The much-anticipated COP26 is turning out mixed feelings from young activists.
Presided over by the U.K. this year, the U.N.-backed climate summit is in its final week of programming taking place in Glasgow, Scotland, from Oct. 31 to Nov. 12. But while negotiations on the main stage or “The Blue Zone,” where climate deal-making happens among the world’s elite, the public “The Green Zone” and outskirts of COP26 caused more of a stir over the weekend.
On Friday, the Greta Thunberg-speared youth climate organization Fridays for Future organized a 25,000-strong march in Glasgow, just a couple miles outside COP26’s Scottish Event Campus in Glasgow.
On Saturday, some 100,000 people gathered to protest COP26. Among the forefront were Indigenous climate leaders, national trade unions, Black Lives Matter protesters and Scottish independence groups.
“Behind every murder that happens in the Amazon, every killing that happens to a land defender, there is a company behind that, there is a government behind that, there is a name behind that,” said Helena Gualinga, an environmental and Indigenous rights defender, during the protest. Gualinga criticized the lack of media attention for Amazonian youth from Brazil and Ecuador, who led the protest.
Isaias Hernandez, founder of the Queer Brown Vegan educational platform, attended the marches on both Friday and Saturday saying the “energy was healing.” “There was music, dogs with climate strike posters and most importantly Indigenous leadership. People from across Glasgow came to march alongside us to show their support. It was raining, but it almost felt like the rain didn’t stop us, it rather blessed us to continue marching down. There were lots of hugs for people who it was their first time meeting in real life after being friends online for years.”
In all, Hernandez believes COP26 lacks equitable youth representation.
COP26 Coalition, a U.K.-based civil society coalition that spans hundreds of international organizers, among them Extinction Rebellion Scotland, helped organize the events. Spokesperson Asad Rehman offered the following statement: “We are taking to the streets across the world this weekend to push governments from climate inaction to climate justice. This has been the least accessible climate summit ever — with so many people sidelined at the talks or not able to make it in the first place,” adding that the protest Saturday allowed their voices to be heard.
The coalition launched a counter-summit Nov. 7 to 10 called “The People’s Summit for Climate Justice” which saw 12,000 registrations for its hybrid event meant to flip “the colonial script,” per the organization.
Also on Saturday, academic advocacy group Scientist Rebellion (a play off of Extinction Rebellion climate group) occupied King George V Bridge in Glasgow for hours on Saturday as a demonstration of COP26’s failings.
“COP is a pacifying tool that serves to bail out the existing power structure and prevent the radical change that is necessary,” said Kyle Topfer, environmental scientist from Sydney, in a statement tweeted by Scientist Rebellion. Topfer was one of the three activists who spent the night in jail after being arrested for the bridge blockade.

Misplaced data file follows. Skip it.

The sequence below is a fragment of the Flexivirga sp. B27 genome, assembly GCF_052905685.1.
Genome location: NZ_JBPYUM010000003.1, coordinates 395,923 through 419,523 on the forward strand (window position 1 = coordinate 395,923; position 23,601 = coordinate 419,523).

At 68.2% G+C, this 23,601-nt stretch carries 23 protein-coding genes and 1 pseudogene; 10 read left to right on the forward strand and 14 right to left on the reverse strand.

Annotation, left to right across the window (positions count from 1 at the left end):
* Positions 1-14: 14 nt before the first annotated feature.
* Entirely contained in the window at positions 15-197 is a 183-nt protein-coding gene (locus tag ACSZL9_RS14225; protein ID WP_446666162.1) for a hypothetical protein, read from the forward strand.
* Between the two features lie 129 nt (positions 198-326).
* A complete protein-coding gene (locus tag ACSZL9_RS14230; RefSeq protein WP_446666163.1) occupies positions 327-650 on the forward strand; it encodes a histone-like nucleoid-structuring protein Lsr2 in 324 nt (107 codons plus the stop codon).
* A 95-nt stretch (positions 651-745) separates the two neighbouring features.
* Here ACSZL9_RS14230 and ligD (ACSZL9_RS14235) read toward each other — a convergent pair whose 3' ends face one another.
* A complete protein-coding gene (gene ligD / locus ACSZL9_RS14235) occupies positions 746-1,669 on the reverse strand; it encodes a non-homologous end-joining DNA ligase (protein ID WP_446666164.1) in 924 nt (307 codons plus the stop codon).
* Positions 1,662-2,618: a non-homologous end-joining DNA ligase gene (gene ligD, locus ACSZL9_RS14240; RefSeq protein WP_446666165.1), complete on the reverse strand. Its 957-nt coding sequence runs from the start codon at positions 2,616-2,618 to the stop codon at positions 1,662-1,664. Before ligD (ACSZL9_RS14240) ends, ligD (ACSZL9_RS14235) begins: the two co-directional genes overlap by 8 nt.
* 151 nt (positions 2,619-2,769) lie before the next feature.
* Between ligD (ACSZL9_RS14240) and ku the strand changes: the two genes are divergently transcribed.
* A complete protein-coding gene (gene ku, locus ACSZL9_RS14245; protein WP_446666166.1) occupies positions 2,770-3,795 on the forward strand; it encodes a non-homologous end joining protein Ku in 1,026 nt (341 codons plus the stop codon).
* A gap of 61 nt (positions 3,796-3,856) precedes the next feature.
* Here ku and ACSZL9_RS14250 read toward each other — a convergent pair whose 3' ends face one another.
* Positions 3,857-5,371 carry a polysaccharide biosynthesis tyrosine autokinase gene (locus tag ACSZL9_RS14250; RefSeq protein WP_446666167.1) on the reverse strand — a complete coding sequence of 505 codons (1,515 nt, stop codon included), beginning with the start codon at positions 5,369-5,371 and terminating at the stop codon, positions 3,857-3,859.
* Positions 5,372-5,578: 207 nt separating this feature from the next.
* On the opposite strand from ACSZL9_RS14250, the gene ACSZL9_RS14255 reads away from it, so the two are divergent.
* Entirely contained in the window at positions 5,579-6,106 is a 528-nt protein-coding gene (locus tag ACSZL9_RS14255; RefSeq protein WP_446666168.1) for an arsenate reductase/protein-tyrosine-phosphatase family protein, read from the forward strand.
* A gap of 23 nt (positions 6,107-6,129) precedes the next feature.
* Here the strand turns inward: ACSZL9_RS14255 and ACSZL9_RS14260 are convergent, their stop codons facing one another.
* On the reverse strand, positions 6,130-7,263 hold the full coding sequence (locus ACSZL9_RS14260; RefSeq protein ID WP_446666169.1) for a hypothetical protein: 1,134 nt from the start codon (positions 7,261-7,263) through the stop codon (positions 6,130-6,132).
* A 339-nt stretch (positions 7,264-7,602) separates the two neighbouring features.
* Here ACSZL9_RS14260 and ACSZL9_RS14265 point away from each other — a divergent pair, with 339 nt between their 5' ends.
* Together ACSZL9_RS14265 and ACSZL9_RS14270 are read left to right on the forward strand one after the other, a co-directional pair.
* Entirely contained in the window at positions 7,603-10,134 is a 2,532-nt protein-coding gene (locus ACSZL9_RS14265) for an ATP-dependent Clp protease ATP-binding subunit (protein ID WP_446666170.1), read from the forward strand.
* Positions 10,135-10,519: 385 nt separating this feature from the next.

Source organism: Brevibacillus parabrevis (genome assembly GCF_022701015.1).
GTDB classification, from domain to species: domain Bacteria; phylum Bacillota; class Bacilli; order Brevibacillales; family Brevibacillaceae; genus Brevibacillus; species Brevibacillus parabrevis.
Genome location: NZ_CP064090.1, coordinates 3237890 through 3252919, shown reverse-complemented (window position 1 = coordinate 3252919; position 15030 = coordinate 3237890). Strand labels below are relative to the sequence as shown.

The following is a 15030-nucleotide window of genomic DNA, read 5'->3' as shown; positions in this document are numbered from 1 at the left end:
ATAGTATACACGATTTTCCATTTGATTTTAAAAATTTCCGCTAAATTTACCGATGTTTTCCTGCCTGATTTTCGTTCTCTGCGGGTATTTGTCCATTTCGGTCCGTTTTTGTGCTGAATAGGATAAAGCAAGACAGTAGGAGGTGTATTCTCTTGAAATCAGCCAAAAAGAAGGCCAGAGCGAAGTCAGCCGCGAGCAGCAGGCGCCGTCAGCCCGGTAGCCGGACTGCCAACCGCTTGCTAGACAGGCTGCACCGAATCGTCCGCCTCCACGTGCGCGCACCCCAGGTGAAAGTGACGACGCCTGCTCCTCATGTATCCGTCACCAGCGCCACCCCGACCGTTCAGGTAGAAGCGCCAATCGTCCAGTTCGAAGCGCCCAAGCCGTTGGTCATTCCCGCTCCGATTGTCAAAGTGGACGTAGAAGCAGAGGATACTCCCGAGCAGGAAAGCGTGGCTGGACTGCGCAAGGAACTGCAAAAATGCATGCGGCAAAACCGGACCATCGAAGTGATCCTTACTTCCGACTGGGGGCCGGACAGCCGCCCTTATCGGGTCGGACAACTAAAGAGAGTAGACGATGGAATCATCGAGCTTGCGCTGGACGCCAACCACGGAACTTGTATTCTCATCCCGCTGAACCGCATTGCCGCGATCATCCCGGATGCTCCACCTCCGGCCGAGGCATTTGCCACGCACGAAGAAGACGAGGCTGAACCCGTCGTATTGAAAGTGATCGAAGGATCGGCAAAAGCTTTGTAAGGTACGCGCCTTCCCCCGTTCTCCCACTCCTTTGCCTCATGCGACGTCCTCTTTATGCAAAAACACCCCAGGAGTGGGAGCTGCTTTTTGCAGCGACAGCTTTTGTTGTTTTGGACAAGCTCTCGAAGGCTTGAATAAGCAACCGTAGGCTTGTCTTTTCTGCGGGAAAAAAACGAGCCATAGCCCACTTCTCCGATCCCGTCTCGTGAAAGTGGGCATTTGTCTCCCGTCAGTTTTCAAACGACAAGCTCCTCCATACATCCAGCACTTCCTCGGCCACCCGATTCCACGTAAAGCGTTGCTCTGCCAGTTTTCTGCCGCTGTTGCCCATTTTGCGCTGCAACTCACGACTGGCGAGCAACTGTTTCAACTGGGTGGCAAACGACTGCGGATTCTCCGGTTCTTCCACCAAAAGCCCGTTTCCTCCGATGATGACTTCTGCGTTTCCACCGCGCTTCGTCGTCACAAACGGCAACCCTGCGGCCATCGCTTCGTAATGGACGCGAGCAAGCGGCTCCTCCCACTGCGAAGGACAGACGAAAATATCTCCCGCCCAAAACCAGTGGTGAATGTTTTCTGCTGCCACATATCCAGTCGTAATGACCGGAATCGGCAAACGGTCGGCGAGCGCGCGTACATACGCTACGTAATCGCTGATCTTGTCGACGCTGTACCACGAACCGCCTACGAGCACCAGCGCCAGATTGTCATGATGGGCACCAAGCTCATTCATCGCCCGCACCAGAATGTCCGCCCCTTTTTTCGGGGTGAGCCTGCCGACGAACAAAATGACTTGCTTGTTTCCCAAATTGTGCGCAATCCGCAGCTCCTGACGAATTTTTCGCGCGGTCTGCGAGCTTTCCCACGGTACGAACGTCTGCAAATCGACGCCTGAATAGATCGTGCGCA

More demonstrations are in tow, and the city is preparing accordingly.
On Monday, assistant chief constable for Police Scotland Gary Ritchie provided an update on what to expect: “We have continued to engage with protest groups as we move into the final week of the conference and we are pleased with the positive engagement we have had. Further events are planned for this week, particularly on Wednesday which may result in some localized disruption for a short period as we look to facilitate a procession in the Govan area.”
Ritchie said officers facilitated eight protests Monday “which all passed without incident.” During COP26’s first week, Police Scotland confirmed to the BBC that fewer than 50 arrests were made at COP26. The department staffs 10,000 cops each day for the event.
Also on Monday, activists like Leah Thomas, founder of Intersectional Environmentalist, and Alexandria Villaseñor, claimed they were shut out of relevant programming (only a couple of tickets were awarded to each constituency), especially in regard to former President Barack Obama’s 45-minute speech at COP26 (which championed young people).
Today Pres. Obama is at #COP26, and apparently, he has a message for youth. But youth won't be in the room. There's no tix for most of us. Tix were limited to 2 per delegation or NGO, and the adults took them.
Theres no video link either.
Guess we'll watch it later on YouTube 🤷♀️
— Alexandria Villaseñor is at COP26! (@AlexandriaV2005) November 8, 2021
In a redress to young activists everywhere, Obama said: “I want you to stay angry. I want you to stay frustrated. But channel that anger. Harness that frustration. Keep pushing harder and harder for more and more. Because that’s what’s required to meet this challenge.”
WWD reached out to the U.N. for comment on how youth protests and sentiments are being received but did not hear back by press time.
A statement on the U.N. Framework Convention on Climate Change website said: “The organizations of the United Nations are committed to enabling events at which everyone can participate in an inclusive, respectful and safe environment.”